Take a peek inside the book the New York Times calls “a document of its time, of our time.” Named a “Best Book of 2016” by the San Francisco Chronicle and one of Publishers Weekly‘s “20 Big Indie Books of 2016,” Nonstop Metropolis: A New York City Atlas by Rebecca Solnit and Joshua Jelly-Schapiro has garnered love and praise from far and wide, from New York to London and beyond. This week we take you to a few stops on the maps through the lenses of some of the media—who are among those who walk, live, breathe New York as well as those who love it from afar.

Nonstop Metropolis_cloth cover (1)

“. . . the maps themselves are things of beauty.”New York Times 

While the New York Times praised Nonstop Metropolis and its various contributors for capturing this time and place in the city, it also celebrated the book’s artistry, pointing out the level of attention and engagement it took to create this extraordinary series of documents. (To see how that magic was made, go behind-the-scenes with the book’s Art Director, Lia Tjandra, and Principal Editor, Dore Brown.) Twenty-six in total, the gorgeously rendered maps chart New York’s layered and hidden histories and truths. Take a quick flip through a couple of the maps below:

Continue reading “Last-Minute Gift Idea: See New York in Dozens of New Ways”


Mapping the Metropolis: City of Women

As we make our way through Nonstop Metropolis: A New York City Atlas by Rebecca Solnit and Joshua Jelly-Schapiro, we’re dipping into some of the maps and essays featured within the atlas—each offering a vividly imagined version of New York that reveals a richly layered, social history. For more peeks inside, head here.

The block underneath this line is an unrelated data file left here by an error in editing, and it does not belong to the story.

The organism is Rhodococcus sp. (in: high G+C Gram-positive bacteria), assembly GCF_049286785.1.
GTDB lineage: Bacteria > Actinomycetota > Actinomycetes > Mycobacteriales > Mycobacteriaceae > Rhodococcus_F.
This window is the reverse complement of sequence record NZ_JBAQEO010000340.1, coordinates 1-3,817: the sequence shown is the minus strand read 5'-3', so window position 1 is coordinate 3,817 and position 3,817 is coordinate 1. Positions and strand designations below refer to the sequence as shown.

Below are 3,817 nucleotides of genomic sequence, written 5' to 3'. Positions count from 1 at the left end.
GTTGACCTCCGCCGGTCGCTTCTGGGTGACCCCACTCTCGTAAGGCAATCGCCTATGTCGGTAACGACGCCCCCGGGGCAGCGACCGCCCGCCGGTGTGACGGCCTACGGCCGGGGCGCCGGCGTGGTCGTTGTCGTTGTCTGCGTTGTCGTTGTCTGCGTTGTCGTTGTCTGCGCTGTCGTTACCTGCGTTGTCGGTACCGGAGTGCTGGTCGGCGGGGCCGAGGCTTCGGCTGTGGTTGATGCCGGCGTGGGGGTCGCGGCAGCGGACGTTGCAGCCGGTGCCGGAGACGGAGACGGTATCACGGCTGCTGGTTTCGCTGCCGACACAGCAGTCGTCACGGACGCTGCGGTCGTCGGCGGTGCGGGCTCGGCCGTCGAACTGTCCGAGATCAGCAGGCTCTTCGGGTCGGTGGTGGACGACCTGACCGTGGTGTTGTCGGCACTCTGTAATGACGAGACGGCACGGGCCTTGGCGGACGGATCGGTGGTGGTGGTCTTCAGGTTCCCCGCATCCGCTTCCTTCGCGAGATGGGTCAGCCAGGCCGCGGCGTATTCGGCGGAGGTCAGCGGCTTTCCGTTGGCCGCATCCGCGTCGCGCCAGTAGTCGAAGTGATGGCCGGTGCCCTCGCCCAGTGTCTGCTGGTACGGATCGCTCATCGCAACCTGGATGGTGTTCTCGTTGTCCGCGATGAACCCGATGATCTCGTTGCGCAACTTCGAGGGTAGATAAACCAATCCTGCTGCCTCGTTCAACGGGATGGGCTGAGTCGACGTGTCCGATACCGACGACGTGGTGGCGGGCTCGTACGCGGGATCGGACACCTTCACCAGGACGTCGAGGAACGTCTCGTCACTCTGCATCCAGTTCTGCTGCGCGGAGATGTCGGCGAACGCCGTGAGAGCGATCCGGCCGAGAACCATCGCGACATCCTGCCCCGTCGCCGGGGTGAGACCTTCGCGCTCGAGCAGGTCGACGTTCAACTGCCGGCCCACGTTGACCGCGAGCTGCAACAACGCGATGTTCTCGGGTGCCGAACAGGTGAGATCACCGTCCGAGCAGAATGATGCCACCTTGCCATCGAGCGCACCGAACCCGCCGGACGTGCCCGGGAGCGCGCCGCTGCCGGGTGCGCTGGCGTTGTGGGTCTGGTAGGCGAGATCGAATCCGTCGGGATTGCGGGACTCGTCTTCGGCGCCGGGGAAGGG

In New York, most of the city streets, stations, monuments, and bridges have been named for men. In Rebecca Solnit’s essay “Power of Names,” featured alongside the map “City of Women,” she describes the conventions and power structures behind the naming of cities and even whole regions:

“. . . names perpetuate the gendering of New York City. Almost every city is full of men’s names, names that are markers of who wielded power, who made history, who held fortunes, who was remembered; women are anonymous people who changed fathers’ for husbands’ names as they married, who lived in private and were comparatively forgot­ten, with few exceptions. This naming stretches across the continent; the peaks of many western mountains have names that make the ranges sound like the board of directors of old corporations, and very little has been named for particular historical women, though Maryland was named after a Queen Mary who never got there.”

Here, editors Rebecca Solnit and Joshua Jelly-Schapiro along with cartographer Molly Roy have renamed New York’s subway stations with the names of women by plotting the places where significant women have lived, worked, gone to school, danced, painted, wrote, and rebelled in order to come up with “a feminist city.”

CityofWomen_SolnitNMNY

Solnit goes on to recognize some of the outstanding women whose efforts have contributed to society as a whole and what the map “City of Women” symbolizes: